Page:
A pastor in Brookings, Oregon says he will not stop feeding the homeless despite an ordinance that was passed last month, limiting how often churches can feed the unhoused.
The city council passed a measure allowing churches to feed people twice a week rather than daily after residents living near St. Timothy's Episcopal Church complained, Oregon Public Broadcasting reports.
But Rev. Bernie Lindley said these meals are the only opportunity for some people to eat.
"It would disrupt their ability to get warm, nutritious meals for sure," Lindley explained. "This is the way we express our religion, by feeding people."
When the COVID-19 pandemic hit last year, St. Timothy's obtained permits to house people in their parking lot. Lindley said the flood of individuals led to disturbances within the surrounding neighborhood.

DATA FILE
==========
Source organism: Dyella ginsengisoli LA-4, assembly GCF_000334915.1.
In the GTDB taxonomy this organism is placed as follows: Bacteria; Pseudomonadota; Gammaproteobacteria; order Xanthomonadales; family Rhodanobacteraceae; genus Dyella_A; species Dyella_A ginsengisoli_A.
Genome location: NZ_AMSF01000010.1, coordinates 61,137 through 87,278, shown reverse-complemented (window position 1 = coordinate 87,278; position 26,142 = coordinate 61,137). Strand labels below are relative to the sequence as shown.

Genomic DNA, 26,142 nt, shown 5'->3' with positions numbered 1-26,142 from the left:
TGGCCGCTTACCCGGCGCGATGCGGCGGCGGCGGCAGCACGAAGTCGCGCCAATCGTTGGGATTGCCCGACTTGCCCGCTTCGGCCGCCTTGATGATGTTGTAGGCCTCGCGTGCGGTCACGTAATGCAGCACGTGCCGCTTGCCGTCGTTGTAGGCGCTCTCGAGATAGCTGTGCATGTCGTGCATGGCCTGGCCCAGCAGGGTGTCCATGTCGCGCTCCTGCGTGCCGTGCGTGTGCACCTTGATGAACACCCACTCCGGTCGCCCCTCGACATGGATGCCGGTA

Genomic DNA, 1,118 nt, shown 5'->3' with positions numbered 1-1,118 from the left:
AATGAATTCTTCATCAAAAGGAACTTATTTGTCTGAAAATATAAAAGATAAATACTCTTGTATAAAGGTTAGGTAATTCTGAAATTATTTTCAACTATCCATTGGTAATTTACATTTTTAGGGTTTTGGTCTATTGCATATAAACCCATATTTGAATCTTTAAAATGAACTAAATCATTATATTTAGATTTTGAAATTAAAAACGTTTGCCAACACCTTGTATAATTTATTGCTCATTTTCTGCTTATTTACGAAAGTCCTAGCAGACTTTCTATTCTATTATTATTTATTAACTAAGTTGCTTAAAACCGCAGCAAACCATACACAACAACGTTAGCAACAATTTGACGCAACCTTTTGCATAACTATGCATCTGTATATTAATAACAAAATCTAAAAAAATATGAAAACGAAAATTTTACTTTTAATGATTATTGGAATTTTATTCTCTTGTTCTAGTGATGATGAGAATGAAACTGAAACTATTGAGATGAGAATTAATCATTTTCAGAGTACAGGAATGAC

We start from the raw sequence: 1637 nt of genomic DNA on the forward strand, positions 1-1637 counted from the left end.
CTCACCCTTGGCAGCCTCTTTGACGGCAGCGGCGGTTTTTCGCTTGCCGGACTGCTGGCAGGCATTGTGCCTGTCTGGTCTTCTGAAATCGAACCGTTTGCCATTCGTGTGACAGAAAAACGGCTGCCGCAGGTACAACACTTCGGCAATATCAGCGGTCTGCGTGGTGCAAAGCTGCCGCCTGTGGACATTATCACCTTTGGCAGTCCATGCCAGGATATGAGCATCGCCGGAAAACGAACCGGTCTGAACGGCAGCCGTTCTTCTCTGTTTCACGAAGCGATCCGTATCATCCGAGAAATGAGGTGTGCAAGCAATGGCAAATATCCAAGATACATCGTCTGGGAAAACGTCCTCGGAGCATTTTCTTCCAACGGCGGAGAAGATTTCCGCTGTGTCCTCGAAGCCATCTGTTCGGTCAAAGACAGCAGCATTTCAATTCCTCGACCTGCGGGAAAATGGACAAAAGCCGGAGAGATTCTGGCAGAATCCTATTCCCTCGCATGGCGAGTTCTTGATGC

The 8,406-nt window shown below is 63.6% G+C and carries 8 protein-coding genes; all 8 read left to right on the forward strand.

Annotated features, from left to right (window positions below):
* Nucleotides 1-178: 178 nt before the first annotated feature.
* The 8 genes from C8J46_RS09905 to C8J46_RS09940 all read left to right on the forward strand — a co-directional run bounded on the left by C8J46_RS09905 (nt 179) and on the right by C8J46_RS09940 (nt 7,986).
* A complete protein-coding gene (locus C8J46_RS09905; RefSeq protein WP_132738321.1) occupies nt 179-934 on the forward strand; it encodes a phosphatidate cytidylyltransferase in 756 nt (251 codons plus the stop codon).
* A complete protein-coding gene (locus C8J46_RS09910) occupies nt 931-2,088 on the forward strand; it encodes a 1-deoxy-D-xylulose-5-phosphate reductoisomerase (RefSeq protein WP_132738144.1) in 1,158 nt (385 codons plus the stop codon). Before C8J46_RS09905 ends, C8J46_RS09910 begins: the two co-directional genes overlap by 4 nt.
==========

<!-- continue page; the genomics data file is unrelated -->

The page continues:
"Some of the people who are emotionally fragile ended up having some psychotic breaks, manic episodes, stuff like that," he noted. "So definitely, things got pretty dramatic for a while."
Lindley believes a petition was presented to the city during that time.
He described the ordinance as an insult to Christians that violates the First Amendment right to freedom of religion.
"We're not going to stop feeding," Lindley said. "They're going to have to handcuff me and take me to jail, which they won't do. So it's not going to happen. We're not going to stop feeding. We're going to do what Christ compels us to do."
In addition, St. Timothy's has begun exploring their legal options to challenge the ordinance along with support from the diocese and bishop.
The church's Facebook page says it's involved in multiple outreach ministries including a free clinic, a community kitchen, and a dental van that comes out monthly to serve those in need.